tillation and thus obtain a high purity product, it is gen
erally important to select the ratio of cobalt/cyclopenta
What is claimed is:
1. A process for the preparation of a cyclopentadienyl
cobalt carbonyl which comprises reacting a stoichiometric
in hydrocarbons may be used as such as a fuel additive.
The preferred technique of separation, however, in
volves distillation under reducedpressure ranging from
cyclopentadienyl cobalt carbonyl (65% yield).
excess of a cyclopentadiene dimer compound selected
from the group consisting of dimers of cyclopentadiene
15 and C0—C8 alkyl cyclopentadienes, and dimers thereof
with a cobalt containing reactant selected from the group
consisting of oil soluble cobalt salts of fatty acids and
diene compound in the reactor in such a manner as to
metallic cobalt under a carbon monoxide pressure of
minimize the amount of unconverted cyclopentadiene
from 500 to 10,000 p.s.i.g. and at a temperature from
20 100° to 300° C. and wherein said excess is employed
For a clearer understanding of the present invention,
as a hydrogen acceptor to absorb hydrogen liberated
reference may be had to the following examples which
during the reaction.
set forth various processes for the production of cyclo
2. A process in accordance with claim 1 wherein said
pentadienyl cobalt carbonyl compounds.
compound is di-cyclopentadiene.
3. A process in accordance with claim 1 wherein said
Example 1
compound is di-methylcyclopentadiene.
cobalt carbonyl which comprises reacting a stoichiometric
mole) of Raney cobalt metal, 120 grams (0.7 mole) of
methylcyclopentadiene dimer and 200 ml. of benzene sol
4. A process for preparing methyl cyclopentadienyl
A pressure reactor was charged with 24 grams (0.4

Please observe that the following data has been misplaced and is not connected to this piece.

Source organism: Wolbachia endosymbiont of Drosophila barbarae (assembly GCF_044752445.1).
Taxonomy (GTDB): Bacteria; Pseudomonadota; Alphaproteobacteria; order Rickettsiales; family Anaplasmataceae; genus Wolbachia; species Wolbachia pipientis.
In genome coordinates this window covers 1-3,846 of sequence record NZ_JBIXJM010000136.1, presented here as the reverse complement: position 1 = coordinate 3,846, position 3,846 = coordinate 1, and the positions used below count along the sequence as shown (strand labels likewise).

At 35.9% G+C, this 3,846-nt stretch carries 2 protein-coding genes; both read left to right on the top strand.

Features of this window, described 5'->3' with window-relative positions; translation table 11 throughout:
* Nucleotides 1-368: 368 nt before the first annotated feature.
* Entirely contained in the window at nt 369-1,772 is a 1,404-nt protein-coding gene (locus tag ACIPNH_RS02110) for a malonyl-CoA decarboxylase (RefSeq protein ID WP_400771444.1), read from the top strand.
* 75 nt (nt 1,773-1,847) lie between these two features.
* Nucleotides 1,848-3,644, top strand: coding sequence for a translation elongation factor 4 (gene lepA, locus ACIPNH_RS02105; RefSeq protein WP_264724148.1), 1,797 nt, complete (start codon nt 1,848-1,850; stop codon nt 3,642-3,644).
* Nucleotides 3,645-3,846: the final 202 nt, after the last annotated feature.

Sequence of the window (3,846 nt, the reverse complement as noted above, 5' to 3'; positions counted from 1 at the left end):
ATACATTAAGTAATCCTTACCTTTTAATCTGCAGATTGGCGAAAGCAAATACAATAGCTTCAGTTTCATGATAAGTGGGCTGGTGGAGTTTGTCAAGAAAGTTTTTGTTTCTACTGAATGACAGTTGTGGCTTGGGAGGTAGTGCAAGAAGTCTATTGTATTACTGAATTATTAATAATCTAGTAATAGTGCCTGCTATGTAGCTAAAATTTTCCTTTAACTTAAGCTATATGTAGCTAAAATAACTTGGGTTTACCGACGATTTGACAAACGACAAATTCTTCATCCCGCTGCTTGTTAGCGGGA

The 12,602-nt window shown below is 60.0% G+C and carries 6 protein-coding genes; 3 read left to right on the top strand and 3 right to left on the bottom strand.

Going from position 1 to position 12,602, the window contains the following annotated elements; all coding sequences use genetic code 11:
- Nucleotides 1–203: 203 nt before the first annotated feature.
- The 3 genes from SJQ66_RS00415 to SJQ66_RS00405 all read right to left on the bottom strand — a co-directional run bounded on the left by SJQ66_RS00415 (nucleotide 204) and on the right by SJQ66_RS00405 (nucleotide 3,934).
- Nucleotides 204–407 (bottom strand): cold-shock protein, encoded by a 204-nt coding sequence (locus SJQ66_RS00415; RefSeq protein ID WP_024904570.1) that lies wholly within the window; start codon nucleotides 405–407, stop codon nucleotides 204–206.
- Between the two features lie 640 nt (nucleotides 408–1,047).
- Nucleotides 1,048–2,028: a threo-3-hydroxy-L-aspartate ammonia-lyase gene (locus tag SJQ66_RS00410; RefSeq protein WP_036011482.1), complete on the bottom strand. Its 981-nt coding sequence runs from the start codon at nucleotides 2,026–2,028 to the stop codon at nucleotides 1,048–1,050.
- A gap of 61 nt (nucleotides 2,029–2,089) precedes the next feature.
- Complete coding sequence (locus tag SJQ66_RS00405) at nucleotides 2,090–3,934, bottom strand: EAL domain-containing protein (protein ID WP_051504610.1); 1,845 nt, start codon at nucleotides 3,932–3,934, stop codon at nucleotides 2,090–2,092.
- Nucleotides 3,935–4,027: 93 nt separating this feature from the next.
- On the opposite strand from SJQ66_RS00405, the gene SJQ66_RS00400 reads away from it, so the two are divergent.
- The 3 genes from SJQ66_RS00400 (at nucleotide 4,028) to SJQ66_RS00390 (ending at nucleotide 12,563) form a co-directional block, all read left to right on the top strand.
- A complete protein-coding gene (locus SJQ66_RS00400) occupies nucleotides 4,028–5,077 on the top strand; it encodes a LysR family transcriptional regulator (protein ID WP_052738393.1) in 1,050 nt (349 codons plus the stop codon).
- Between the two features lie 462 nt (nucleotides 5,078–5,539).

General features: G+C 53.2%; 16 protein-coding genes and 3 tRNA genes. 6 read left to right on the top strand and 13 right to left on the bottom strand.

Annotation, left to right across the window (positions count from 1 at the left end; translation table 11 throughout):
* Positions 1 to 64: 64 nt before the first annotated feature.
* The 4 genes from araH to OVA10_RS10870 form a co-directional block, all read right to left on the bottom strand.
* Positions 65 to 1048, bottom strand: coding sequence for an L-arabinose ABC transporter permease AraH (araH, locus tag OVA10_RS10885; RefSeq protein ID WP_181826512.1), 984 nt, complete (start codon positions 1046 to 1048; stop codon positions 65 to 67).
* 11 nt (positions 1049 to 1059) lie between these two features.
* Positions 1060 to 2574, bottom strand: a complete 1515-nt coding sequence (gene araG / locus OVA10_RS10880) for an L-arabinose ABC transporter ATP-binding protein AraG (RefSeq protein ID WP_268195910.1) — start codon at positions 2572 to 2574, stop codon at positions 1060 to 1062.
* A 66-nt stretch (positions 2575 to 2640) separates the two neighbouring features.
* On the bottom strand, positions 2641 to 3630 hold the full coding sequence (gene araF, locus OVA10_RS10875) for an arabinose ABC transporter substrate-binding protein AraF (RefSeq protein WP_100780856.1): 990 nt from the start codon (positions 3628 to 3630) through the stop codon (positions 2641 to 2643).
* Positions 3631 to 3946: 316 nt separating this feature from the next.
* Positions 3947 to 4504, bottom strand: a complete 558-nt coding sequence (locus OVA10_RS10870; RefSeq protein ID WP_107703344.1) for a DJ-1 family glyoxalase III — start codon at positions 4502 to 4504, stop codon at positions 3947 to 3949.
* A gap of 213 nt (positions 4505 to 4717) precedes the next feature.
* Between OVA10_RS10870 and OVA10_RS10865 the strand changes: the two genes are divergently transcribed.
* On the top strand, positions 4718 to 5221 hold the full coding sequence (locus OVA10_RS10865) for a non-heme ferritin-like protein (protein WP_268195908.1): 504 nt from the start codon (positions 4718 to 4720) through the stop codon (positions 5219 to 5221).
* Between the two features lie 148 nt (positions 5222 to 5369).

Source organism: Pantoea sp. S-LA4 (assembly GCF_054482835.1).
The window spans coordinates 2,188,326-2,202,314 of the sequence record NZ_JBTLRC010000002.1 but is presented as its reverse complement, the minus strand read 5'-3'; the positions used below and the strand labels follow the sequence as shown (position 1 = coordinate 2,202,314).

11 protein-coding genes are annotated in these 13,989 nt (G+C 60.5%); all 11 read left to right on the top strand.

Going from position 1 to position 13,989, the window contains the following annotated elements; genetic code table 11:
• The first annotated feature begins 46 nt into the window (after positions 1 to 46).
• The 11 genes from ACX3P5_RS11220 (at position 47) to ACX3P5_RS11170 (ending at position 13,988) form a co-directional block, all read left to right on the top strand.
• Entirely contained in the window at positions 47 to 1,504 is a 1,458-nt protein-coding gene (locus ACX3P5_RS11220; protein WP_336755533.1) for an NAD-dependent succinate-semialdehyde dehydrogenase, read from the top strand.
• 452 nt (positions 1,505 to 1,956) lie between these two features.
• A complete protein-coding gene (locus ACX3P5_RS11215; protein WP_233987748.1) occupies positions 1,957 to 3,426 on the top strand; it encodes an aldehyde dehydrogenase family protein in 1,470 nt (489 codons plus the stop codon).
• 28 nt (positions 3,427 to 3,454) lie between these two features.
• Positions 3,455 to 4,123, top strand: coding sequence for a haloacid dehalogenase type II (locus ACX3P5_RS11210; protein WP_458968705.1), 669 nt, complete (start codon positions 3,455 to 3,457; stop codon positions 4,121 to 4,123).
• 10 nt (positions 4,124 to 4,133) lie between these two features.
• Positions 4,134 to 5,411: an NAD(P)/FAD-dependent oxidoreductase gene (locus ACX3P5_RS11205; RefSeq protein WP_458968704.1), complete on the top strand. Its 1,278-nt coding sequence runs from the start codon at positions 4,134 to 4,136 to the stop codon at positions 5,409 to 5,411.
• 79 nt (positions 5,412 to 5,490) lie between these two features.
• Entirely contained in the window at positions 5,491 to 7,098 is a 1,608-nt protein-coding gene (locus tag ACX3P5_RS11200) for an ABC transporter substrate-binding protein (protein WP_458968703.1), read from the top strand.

The mixture was then heated to 210° C. with a
gauge reading of 1700 p.s.i.g. carbon monoxide pressure
and a temperature was maintained in the closed reactor
for a period of about 12 hours. The crude reaction
mixture obtained was ?ltered free of unreacted metal
powder and distilled. The fraction boiling at 55-65° C.
at 5 mm. pressure was collected and found to contain
methylcyclopentadienyl cobalt carbonyl
excess of di-methylcyclopentadiene with metallic cobalt
under a carbon monoxide pressure of from 500 to 10,000
p.s.i.g. and at a temperature of from 100° to 300° C.
5. A process in accordance with claim 1 wherein the
cobalt-containing reactant is cobalt oleate.
6. A process in accordance with claim 1 wherein an
ole?n is employed as the hydrogen acceptor.
7. A process in accordance with claim 1 wherein said
compound is the dimer of 2~isobutyl cyclopentadiene.
8. A process for preparing cyclopentadienyl cobalt car
which comprises reacting a stoichiometric excess
(MCPD Co(CO)-2)
of dicyclopentadiene with cobalt oleate under a carbon
monoxide pressure of from 500 to 10,000 p.s.i.g. and at
as well as nnreacted methylcyclopentadiene dimer. In- '
a temperature of from 100° to 300° C.
frared analysis of the distillate showed the characteristic
9. A process for preparing isobutyl cyclopentadienyl
metal~carbonyl absorption peaks at 1960 cm.—1 and 2030
cmfl. The fraction weighed 33 grams and contained 45 cobalt carbonyl which comprises reacting a stoichiometric
excess of 2-isobutyl cyclopentadiene dimer with metallic
3.62% cobalt.
Example 2
The conditions of Example 1 are repeated employing
5000 p.s.i.g. to obtain larger yields of methylcyclopenta 50
dienyl cobalt carbonyl.
Example 3
A reactor was charged with one mole of Raney cobalt
and 1.5 moles of 2-isobutyl cyclopentadiene dimer with 55
350 mm. heptane solvent. The mixture was heated to
250° C. with a carbon monoxide pressure or" 650 p.s.i.g.
for a period of 3 hours to obtain substantial yields of iso
butyl cyclopentadienyl cobalt carbonyl.
cobalt under a carbon monoxide pressure of from 500 to
10,000 p.s.i.g. and at a temperature of from 100° to
300° C.
References Cited in the ?le of this patent
Anzilotti et al. _______ __ May 7, 1959
Piper et a1.: J. Inorganic and Nuclear Chemistry, vol. 7
I, pp. 165-174 (1955).
Sidgwiclr: Chemical Elements and Their compounds,
p. 1422 (1950).